It was a very odd sensation. Watching Steve Jobs introduce the iPad made me feel exactly as I had felt before with another Apple product introduction. And it wasn't the iPhone.
It was 1984, and I had just received my very first 128K Macintosh from Apple. Several of us founders of the Apple II magazine, Peelings II, felt that this was an important new computer, and we needed to tell our readers about it.
The very first Macintosh
I had two Apple IIs at the time. My original Integer BASIC Apple II that had been upgraded with a Floating point BASIC card ... and a more modern Apple IIe. They sat side by side, a meter apart, in a small office and were being used for product reviews, a newsstand database & billing app, and of course, writing articles for Peelings II. My wife was writing her Ph.D. thesis on one of them. And printing it on a Daisy Wheel printer.
The tiny, upright Mac was in an awkward position, on a small table between the two Apple IIs. It was an afterthought. The first Mac seemed out of place, wasn't part of our workflow, and seemed like a curiosity: something to be poked at, prodded, experimented with. But it was too new to be useful.
I didn't really know how to exploit that Mac yet. I was too busy learning how to point and click and double-click. The icons on the screen were simple and stark, yet they also seemed to cry out: "I am the future. Pay attention to me!" As I got to know that first Mac, I slowly became aware that this was the wave of the future. My Apple IIs, workhorses that they were, would some day become museum pieces.
That's how I felt when I watched Steve Jobs' demo of the iPad unfold. There were places where I felt queasy and parts where I felt exhilarated. The queasy parts were when I realized that this device would be the future of Apple, yet things were missing. Does the iPad allow multiple users? (After all, iPhone OS is UNIX.) That may be the purpose of the small, human-like icon to the right of the slider. We'll know soon.
iPad Slider (user selection?)
There is no obvious access to the file system. Like the iPhone, printing seems to be an afterthought, but then printing on paper is oh, so, last century. I wasn't thrilled with Phil's demo of iWork because he only showed the manipulation of content created beforehand.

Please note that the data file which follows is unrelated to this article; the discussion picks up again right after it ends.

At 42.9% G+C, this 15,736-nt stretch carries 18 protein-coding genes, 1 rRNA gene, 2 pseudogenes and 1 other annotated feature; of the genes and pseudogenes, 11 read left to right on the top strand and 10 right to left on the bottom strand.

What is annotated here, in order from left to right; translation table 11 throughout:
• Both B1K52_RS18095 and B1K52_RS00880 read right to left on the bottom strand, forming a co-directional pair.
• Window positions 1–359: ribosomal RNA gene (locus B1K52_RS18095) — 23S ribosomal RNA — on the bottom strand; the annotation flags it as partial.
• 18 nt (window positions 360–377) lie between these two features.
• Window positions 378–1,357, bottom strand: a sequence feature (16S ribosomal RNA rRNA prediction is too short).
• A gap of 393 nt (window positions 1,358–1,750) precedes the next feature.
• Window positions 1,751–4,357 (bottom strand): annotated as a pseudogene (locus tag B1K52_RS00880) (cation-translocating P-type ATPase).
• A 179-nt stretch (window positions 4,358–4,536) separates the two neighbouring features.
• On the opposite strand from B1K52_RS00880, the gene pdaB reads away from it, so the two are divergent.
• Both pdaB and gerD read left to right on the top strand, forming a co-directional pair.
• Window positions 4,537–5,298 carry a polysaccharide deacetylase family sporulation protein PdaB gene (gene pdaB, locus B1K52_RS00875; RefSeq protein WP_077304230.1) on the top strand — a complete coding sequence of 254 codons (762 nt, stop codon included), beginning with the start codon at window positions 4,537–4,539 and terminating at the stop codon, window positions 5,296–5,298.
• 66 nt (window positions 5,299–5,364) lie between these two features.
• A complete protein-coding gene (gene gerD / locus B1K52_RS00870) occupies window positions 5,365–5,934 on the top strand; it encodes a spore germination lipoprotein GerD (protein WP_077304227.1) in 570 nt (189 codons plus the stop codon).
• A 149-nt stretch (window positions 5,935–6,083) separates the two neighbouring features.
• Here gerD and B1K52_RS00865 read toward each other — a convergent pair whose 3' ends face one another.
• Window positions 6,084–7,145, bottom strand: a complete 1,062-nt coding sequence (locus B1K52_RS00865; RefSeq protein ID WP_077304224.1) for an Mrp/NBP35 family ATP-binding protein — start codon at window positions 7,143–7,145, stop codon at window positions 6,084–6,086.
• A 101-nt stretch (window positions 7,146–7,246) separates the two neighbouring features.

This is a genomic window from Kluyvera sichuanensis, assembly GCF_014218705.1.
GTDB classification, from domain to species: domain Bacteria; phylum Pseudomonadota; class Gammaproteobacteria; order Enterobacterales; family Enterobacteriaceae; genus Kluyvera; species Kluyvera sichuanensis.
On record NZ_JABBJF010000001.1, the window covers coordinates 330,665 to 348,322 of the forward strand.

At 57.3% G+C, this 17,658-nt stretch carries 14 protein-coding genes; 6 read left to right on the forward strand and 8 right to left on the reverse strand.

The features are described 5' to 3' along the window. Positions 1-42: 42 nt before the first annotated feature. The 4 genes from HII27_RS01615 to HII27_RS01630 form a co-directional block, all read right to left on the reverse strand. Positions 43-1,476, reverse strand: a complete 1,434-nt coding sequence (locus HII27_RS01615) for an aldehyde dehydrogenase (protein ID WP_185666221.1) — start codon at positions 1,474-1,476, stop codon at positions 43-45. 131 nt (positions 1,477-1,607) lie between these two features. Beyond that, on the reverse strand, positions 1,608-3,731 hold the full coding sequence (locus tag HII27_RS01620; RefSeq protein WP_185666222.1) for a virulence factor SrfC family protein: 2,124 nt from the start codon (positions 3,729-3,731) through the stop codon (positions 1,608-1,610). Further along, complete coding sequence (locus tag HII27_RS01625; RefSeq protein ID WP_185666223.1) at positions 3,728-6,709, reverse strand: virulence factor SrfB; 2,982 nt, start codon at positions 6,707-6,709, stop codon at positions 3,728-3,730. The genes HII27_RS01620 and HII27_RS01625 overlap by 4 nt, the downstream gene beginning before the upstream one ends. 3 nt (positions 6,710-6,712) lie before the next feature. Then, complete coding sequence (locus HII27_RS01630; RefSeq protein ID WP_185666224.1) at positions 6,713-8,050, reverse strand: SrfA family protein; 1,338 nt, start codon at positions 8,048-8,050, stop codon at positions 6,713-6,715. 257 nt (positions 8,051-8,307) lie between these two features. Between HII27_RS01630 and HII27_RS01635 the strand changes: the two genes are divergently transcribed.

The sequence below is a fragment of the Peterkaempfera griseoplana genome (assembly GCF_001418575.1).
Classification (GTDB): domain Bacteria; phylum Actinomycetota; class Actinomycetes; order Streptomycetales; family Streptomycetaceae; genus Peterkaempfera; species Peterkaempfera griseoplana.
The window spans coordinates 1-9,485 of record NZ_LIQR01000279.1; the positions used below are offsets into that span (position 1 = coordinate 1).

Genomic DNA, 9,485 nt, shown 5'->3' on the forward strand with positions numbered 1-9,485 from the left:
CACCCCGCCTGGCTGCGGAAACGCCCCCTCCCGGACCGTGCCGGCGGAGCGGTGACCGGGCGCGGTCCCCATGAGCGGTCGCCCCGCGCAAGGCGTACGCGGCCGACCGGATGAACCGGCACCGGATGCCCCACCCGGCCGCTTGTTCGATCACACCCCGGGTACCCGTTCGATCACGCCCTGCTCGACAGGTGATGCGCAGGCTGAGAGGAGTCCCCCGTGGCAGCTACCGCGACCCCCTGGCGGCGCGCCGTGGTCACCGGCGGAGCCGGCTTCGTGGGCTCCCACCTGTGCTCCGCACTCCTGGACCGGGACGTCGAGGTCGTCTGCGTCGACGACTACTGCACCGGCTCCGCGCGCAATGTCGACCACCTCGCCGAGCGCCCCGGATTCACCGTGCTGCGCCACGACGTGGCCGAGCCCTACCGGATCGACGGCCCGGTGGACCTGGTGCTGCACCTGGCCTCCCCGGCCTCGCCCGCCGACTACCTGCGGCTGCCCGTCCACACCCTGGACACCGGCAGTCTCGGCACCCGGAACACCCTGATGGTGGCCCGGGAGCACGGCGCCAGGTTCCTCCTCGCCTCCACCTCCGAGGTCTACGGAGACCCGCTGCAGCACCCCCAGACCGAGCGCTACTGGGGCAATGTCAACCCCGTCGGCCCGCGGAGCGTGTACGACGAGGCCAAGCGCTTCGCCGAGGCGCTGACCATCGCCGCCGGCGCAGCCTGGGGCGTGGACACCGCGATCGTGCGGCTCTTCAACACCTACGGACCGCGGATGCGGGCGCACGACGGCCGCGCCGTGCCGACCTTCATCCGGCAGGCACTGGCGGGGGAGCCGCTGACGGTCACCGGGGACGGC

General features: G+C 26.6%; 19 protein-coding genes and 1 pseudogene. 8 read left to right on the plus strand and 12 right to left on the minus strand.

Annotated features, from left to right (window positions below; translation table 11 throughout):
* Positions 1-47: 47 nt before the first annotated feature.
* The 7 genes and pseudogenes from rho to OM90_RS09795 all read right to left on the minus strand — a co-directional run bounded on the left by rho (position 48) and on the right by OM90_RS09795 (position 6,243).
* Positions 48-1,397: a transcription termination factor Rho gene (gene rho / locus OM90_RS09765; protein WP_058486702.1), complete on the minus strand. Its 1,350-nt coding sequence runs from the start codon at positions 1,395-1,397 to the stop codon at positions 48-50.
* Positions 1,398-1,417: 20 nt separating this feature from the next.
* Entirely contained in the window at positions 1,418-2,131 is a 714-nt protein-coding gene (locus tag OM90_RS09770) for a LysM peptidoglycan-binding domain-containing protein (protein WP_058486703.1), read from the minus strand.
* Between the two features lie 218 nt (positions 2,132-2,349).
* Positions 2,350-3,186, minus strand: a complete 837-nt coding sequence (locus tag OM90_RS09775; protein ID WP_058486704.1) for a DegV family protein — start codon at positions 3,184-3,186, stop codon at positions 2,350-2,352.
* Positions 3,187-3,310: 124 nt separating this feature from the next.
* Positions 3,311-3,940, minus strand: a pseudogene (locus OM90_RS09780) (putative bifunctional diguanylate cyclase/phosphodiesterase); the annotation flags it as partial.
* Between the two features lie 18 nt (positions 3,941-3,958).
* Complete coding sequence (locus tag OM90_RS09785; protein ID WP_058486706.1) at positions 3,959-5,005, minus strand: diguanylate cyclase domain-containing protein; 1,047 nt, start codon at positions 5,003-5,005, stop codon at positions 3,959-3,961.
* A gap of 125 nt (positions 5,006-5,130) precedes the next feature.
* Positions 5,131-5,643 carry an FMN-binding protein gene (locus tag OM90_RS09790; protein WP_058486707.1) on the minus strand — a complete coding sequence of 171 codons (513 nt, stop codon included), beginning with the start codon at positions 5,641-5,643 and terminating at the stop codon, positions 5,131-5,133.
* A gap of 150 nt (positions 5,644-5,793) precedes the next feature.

But none of that bothered me too much because I knew that 1) the iPad hasn't even shipped yet, 2) it's the first of a new breed of device, and we don't know a lot about it, and 3) it's going to take a solid year for iPad developers to flesh out the capability of this breakthrough machine.
The iPad is brimming with potential. It presages the end of the mouse. It's a whole new -- I hesitate to say it -- computing platform. Indeed, we need a new name. The iPad is a computer underneath, but in our hands it's really a ... smartbook.
The Next Generation: A Smartbook
It's going to be an exciting journey with the iPad. We're on the edge of a new frontier. I can feel potential of the iPad bursting all about, just like I sensed that the original Mac was the beginning of the end for my Apple IIs.
Not only will Apple develop the iPad in 2010, but imaginative iPad developers will also uncover and release its potential, put flesh on its bones. Whatever you think of the iPad now, its importance will continue to grow throughout 2010.
I've been watching Apple for a long time now. The most important thing to know about Apple is, after it ships a product for the first time, how they handle the growth and evolution of the product. Compare that first Macintosh, dramatic, yet so limited, to a modern MacBook Pro. There are millions of man-hours of thought and development that span those two devices.
A famous writer once said, in 1984, that if you didn't get on the PC bus, learn and grow with the technology, it would be forever too late to catch up. Many were, in fact, left behind because they didn't care or couldn't be bothered with a PC or Apple II. I'm getting on the iPad bus on day one, and what a ride it will be to learn and grow with it.